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Scientists say they can predict two-party outcomes after solving a 95-year-old game theory problem

More than games. Picture: Getty Images

A team of computer scientists has solved a “Colonel Blotto” game theory scenario which can be used to predict the outcomes of two-party conflicts.

The game was invented in 1921, but received its “Colonel Blotto” tag after WWII when scholars in operations research applied it to battlefields.

In their version, Colonel Blotto and his opponent are tasked with distributing a certain numbers of soldiers over a certain number of battlefields.

The rules are simple – whoever allocates the most numbers of soldiers to a battlefield wins; you don’t know how many soldiers your opponent has allocated; and the winner is the player who wins the most battlefields.

It’s considered a classic game theory scenario because solving it can unlock a powerful tool for making informed choices in areas such as political and military strategy, investment decisions and even in developing a rival consumer product.

And while variations of the game have been solved, until now no one has been able to find a way to arrive at a definitive solution for a two-party scenario.

Now, a team from the University of Maryland, Stanford University and Microsoft Research says it has developed “a generalised algorithm, which can now be applied to specific scenarios, such as the 2016 presidential election”.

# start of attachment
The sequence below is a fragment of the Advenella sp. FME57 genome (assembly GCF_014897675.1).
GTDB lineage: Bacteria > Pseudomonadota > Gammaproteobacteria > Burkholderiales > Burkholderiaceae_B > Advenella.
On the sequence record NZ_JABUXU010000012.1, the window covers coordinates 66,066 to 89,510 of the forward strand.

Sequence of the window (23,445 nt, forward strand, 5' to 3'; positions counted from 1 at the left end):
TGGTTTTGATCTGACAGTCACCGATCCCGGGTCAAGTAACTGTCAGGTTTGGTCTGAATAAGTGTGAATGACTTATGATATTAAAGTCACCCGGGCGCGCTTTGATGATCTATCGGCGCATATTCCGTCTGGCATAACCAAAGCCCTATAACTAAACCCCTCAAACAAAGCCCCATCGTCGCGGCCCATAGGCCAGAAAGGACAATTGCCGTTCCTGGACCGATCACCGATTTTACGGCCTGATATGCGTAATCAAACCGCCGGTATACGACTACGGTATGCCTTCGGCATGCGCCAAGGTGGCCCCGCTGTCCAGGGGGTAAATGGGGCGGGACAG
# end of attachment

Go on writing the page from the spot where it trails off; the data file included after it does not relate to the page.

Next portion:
“Our algorithm can potentially be used to compute the best resource investment strategy for any competitor up against a single opponent,” project lead Mohammad Hajiaghayi, associate professor of Computer Science at UMD told PhysOrg.

“As long as we have sufficient data on a given scenario, we can use our algorithm to find the best strategy for a wide variety of leaders, such as political candidates, sports teams, companies and military leaders.”

Hajiaghayi said the algorithm works as a proof-of-concept which the team plan to test in the US election later this year.

It will report its full findings at the Association for the Advancement of Artificial Intelligence (AAAI) Conference in Phoenix on February 15, 2016.

Read more about the “Colonel Blotto” solution at PhysOrg.

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